A high level summary of the anticipated no-deal labelling changes and relevant transition periods applicable to both UK imports and exports are presented in the Appendix to this article.

Market access in a no-deal Brexit

A core regulatory term under the FIC is the concept of an FBO, which is defined as the operator responsible for providing food information and under whose name or business name the food is marketed (or, if that operator is not established in the EU, the importer into the EU market). This is an important principle as it sets out the requirement that UK FBOs will need to have either: (i) a responsible operator based in an EU member state; or (ii) access to an EU-based importer.

At present, a UK business selling pre-packaged foods in the EU can provide the address of the UK business on the label. However, in a no-deal scenario, UK businesses selling products to EU jurisdictions will need to include on each product label a name and EU address of the responsible operator under whose name the food is marketed in the EU (and who would therefore be the FBO for EU purposes). The UK address of an FBO would no longer be valid to ensure continued EU market access.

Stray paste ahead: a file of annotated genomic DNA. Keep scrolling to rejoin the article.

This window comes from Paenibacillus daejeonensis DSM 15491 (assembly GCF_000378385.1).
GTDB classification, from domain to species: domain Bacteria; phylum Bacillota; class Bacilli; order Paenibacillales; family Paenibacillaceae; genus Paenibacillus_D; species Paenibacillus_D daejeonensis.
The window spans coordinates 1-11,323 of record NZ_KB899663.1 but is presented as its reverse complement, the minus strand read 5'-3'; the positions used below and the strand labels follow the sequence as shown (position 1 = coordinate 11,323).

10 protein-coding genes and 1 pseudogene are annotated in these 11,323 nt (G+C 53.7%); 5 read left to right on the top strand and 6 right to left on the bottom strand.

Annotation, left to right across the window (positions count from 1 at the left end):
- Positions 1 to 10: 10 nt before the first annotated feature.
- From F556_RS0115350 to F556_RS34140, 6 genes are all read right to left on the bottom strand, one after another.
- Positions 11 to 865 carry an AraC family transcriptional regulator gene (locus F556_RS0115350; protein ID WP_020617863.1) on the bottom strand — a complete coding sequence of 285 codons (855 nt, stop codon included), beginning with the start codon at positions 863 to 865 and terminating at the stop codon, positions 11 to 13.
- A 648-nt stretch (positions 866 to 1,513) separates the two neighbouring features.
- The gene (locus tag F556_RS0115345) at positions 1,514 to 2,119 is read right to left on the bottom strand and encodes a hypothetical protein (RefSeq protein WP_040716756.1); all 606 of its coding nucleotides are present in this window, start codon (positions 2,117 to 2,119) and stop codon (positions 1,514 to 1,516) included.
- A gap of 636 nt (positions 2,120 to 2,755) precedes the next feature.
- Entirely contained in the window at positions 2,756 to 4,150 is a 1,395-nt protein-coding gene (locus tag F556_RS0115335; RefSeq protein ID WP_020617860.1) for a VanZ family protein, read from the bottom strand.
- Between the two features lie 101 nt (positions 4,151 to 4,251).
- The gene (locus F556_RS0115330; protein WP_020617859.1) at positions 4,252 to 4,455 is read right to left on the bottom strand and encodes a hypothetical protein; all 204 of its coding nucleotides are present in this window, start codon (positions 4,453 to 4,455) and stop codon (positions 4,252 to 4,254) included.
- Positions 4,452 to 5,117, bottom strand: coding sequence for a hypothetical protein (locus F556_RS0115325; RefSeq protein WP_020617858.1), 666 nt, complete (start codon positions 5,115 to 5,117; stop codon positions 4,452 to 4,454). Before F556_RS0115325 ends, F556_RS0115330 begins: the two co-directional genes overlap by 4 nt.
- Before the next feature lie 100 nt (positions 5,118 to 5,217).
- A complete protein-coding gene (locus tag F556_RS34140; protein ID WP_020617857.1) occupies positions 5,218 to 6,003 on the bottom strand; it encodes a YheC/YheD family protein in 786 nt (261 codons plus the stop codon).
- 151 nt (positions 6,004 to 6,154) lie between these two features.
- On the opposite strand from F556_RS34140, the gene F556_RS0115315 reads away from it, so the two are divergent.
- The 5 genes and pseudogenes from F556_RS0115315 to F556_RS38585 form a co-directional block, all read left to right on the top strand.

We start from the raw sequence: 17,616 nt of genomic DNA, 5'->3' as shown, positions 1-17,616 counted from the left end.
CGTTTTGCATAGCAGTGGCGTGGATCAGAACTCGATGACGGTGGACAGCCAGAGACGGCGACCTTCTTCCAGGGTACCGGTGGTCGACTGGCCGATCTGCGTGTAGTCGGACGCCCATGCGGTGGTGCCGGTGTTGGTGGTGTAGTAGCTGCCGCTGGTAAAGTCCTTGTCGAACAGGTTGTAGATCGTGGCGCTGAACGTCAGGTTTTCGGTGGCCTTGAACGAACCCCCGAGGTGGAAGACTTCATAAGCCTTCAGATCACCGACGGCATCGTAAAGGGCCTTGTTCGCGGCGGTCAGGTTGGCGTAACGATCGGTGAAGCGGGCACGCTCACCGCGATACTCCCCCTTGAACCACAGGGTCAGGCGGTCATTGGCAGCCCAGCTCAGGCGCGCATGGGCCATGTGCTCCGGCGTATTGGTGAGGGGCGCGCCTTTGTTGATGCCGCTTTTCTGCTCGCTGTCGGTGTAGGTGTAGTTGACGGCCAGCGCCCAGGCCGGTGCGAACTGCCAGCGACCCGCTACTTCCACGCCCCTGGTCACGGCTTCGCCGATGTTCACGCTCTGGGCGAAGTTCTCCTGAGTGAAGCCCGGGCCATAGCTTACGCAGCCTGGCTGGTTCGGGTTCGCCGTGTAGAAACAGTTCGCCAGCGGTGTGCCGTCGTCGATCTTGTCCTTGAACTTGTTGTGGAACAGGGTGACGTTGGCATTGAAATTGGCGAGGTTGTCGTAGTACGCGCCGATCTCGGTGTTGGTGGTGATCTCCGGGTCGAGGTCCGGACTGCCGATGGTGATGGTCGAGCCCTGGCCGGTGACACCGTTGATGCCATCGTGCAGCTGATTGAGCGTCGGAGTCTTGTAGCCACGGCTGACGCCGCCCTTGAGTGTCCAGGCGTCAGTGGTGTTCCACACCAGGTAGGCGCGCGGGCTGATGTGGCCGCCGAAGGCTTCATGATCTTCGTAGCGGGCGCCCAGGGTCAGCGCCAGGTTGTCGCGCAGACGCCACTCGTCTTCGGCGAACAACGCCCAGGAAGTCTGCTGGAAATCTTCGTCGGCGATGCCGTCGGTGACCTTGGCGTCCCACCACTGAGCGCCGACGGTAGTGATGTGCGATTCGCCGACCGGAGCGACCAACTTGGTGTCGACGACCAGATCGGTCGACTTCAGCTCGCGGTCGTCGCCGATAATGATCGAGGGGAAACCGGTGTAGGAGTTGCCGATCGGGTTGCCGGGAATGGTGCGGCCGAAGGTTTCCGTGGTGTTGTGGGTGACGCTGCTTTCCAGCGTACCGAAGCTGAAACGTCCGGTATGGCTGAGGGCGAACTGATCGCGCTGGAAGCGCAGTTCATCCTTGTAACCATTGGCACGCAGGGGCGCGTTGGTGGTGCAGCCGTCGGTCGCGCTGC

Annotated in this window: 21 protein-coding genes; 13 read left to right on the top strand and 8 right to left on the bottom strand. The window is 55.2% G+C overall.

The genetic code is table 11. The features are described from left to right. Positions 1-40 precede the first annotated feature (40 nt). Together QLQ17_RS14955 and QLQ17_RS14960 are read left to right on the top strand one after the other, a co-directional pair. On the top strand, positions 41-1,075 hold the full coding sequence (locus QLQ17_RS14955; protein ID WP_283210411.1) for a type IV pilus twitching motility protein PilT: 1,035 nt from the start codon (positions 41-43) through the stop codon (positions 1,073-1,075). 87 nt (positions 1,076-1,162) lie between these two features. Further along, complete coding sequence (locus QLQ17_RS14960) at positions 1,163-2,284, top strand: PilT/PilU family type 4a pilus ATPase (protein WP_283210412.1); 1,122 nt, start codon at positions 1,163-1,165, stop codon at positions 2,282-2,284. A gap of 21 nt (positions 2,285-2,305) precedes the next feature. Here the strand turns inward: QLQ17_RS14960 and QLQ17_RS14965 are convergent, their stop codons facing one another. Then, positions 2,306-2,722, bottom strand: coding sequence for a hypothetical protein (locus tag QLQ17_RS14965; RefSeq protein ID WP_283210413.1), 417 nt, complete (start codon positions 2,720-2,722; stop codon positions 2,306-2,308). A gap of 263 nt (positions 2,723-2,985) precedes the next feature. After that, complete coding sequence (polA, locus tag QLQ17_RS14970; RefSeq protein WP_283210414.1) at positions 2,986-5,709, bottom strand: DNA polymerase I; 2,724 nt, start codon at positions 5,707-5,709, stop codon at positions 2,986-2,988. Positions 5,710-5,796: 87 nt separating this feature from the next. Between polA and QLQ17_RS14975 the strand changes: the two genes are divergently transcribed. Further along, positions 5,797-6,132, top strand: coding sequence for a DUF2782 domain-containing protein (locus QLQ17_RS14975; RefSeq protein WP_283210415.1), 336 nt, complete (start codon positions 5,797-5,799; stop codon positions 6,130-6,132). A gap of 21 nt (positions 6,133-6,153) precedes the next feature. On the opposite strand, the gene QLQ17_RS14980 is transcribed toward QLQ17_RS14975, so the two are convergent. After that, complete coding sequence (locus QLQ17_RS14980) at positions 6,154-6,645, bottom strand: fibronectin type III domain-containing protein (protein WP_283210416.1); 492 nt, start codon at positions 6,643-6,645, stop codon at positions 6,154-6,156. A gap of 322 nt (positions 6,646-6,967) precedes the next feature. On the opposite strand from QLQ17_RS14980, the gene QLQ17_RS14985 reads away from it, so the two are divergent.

A UK address together with an EU address on the label would mean that the label is valid for both the UK and EU markets. However, if a UK company does not already have operations established in the EU, it would be required to implement one of the following options in order to maintain EU market access:

  1. set up an EU hub;